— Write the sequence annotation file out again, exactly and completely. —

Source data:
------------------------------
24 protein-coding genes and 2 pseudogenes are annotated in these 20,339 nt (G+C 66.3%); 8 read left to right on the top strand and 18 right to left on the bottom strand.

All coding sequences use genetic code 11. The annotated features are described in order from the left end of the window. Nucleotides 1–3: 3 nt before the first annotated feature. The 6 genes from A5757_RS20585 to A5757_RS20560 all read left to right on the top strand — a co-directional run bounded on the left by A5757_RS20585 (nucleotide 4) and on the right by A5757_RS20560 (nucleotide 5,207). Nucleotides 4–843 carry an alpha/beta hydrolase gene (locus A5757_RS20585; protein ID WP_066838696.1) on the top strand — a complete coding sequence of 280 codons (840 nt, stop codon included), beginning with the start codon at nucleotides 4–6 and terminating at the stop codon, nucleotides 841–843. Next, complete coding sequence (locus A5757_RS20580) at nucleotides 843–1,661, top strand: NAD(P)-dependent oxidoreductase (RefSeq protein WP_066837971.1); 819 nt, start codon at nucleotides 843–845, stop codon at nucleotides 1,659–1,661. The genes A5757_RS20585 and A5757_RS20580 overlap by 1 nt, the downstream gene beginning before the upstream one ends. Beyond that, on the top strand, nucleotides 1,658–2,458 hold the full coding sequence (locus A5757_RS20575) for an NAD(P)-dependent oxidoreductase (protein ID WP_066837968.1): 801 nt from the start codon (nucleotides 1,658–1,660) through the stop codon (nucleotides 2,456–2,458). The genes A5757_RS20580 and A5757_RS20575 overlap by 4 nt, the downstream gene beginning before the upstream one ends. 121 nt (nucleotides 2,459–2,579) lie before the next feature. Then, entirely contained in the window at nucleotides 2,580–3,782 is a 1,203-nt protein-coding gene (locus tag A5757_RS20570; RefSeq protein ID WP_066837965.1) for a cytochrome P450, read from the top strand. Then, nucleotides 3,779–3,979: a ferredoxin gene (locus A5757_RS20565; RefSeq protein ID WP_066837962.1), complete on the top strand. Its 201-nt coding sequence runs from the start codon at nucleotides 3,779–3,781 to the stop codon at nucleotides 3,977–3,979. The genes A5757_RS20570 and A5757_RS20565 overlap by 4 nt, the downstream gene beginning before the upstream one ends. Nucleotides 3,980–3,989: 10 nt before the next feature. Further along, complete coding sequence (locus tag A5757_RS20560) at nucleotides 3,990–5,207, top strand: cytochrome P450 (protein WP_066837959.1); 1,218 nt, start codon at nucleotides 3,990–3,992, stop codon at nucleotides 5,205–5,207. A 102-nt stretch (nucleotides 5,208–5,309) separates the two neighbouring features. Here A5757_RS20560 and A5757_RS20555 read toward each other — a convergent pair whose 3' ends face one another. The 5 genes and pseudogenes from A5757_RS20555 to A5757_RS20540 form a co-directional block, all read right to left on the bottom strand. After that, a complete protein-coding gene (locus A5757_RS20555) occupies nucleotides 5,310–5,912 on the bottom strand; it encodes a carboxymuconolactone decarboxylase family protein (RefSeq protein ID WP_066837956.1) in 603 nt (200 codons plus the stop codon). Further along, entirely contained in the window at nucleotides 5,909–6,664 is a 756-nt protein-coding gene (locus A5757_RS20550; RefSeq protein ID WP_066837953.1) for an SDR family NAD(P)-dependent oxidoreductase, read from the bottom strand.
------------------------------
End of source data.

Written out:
24 protein-coding genes and 2 pseudogenes are annotated in these 20,339 nt (G+C 66.3%); 8 read left to right on the top strand and 18 right to left on the bottom strand.

All coding sequences use genetic code 11. The annotated features are described in order from the left end of the window. Nucleotides 1–3: 3 nt before the first annotated feature. The 6 genes from A5757_RS20585 to A5757_RS20560 all read left to right on the top strand — a co-directional run bounded on the left by A5757_RS20585 (nucleotide 4) and on the right by A5757_RS20560 (nucleotide 5,207). Nucleotides 4–843 carry an alpha/beta hydrolase gene (locus A5757_RS20585; protein ID WP_066838696.1) on the top strand — a complete coding sequence of 280 codons (840 nt, stop codon included), beginning with the start codon at nucleotides 4–6 and terminating at the stop codon, nucleotides 841–843. Next, complete coding sequence (locus A5757_RS20580) at nucleotides 843–1,661, top strand: NAD(P)-dependent oxidoreductase (RefSeq protein WP_066837971.1); 819 nt, start codon at nucleotides 843–845, stop codon at nucleotides 1,659–1,661. The genes A5757_RS20585 and A5757_RS20580 overlap by 1 nt, the downstream gene beginning before the upstream one ends. Beyond that, on the top strand, nucleotides 1,658–2,458 hold the full coding sequence (locus A5757_RS20575) for an NAD(P)-dependent oxidoreductase (protein ID WP_066837968.1): 801 nt from the start codon (nucleotides 1,658–1,660) through the stop codon (nucleotides 2,456–2,458). The genes A5757_RS20580 and A5757_RS20575 overlap by 4 nt, the downstream gene beginning before the upstream one ends. 121 nt (nucleotides 2,459–2,579) lie before the next feature. Then, entirely contained in the window at nucleotides 2,580–3,782 is a 1,203-nt protein-coding gene (locus tag A5757_RS20570; RefSeq protein ID WP_066837965.1) for a cytochrome P450, read from the top strand. Then, nucleotides 3,779–3,979: a ferredoxin gene (locus A5757_RS20565; RefSeq protein ID WP_066837962.1), complete on the top strand. Its 201-nt coding sequence runs from the start codon at nucleotides 3,779–3,781 to the stop codon at nucleotides 3,977–3,979. The genes A5757_RS20570 and A5757_RS20565 overlap by 4 nt, the downstream gene beginning before the upstream one ends. Nucleotides 3,980–3,989: 10 nt before the next feature. Further along, complete coding sequence (locus tag A5757_RS20560) at nucleotides 3,990–5,207, top strand: cytochrome P450 (protein WP_066837959.1); 1,218 nt, start codon at nucleotides 3,990–3,992, stop codon at nucleotides 5,205–5,207. A 102-nt stretch (nucleotides 5,208–5,309) separates the two neighbouring features. Here A5757_RS20560 and A5757_RS20555 read toward each other — a convergent pair whose 3' ends face one another. The 5 genes and pseudogenes from A5757_RS20555 to A5757_RS20540 form a co-directional block, all read right to left on the bottom strand. After that, a complete protein-coding gene (locus A5757_RS20555) occupies nucleotides 5,310–5,912 on the bottom strand; it encodes a carboxymuconolactone decarboxylase family protein (RefSeq protein ID WP_066837956.1) in 603 nt (200 codons plus the stop codon). Further along, entirely contained in the window at nucleotides 5,909–6,664 is a 756-nt protein-coding gene (locus A5757_RS20550; RefSeq protein ID WP_066837953.1) for an SDR family NAD(P)-dependent oxidoreductase, read from the bottom strand.